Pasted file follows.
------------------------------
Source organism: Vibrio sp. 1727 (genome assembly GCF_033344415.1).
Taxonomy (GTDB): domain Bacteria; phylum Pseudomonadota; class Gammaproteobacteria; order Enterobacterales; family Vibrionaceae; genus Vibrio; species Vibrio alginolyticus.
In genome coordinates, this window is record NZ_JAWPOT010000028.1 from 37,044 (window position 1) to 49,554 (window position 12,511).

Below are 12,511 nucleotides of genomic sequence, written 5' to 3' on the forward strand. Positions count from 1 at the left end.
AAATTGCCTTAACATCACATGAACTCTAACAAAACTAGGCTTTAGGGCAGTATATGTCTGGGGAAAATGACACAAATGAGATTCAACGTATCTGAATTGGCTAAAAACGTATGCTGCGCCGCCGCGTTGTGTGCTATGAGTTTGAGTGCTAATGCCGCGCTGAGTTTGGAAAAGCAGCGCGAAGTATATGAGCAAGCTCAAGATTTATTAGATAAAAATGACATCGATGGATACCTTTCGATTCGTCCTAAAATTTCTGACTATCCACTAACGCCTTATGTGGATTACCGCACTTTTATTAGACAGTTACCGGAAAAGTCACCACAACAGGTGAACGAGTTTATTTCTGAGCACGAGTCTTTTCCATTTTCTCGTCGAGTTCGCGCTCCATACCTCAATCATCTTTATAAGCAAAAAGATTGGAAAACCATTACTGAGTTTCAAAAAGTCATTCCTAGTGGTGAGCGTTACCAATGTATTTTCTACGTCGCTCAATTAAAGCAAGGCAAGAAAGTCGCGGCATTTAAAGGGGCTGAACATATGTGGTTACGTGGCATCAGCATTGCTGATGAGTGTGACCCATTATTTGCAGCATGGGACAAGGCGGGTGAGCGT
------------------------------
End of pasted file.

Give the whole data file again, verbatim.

Source organism: Vibrio sp. 1727 (genome assembly GCF_033344415.1).
Taxonomy (GTDB): domain Bacteria; phylum Pseudomonadota; class Gammaproteobacteria; order Enterobacterales; family Vibrionaceae; genus Vibrio; species Vibrio alginolyticus.
In genome coordinates, this window is record NZ_JAWPOT010000028.1 from 37,044 (window position 1) to 49,554 (window position 12,511).

Below are 12,511 nucleotides of genomic sequence, written 5' to 3' on the forward strand. Positions count from 1 at the left end.
AAATTGCCTTAACATCACATGAACTCTAACAAAACTAGGCTTTAGGGCAGTATATGTCTGGGGAAAATGACACAAATGAGATTCAACGTATCTGAATTGGCTAAAAACGTATGCTGCGCCGCCGCGTTGTGTGCTATGAGTTTGAGTGCTAATGCCGCGCTGAGTTTGGAAAAGCAGCGCGAAGTATATGAGCAAGCTCAAGATTTATTAGATAAAAATGACATCGATGGATACCTTTCGATTCGTCCTAAAATTTCTGACTATCCACTAACGCCTTATGTGGATTACCGCACTTTTATTAGACAGTTACCGGAAAAGTCACCACAACAGGTGAACGAGTTTATTTCTGAGCACGAGTCTTTTCCATTTTCTCGTCGAGTTCGCGCTCCATACCTCAATCATCTTTATAAGCAAAAAGATTGGAAAACCATTACTGAGTTTCAAAAAGTCATTCCTAGTGGTGAGCGTTACCAATGTATTTTCTACGTCGCTCAATTAAAGCAAGGCAAGAAAGTCGCGGCATTTAAAGGGGCTGAACATATGTGGTTACGTGGCATCAGCATTGCTGATGAGTGTGACCCATTATTTGCAGCATGGGACAAGGCGGGTGAGCGT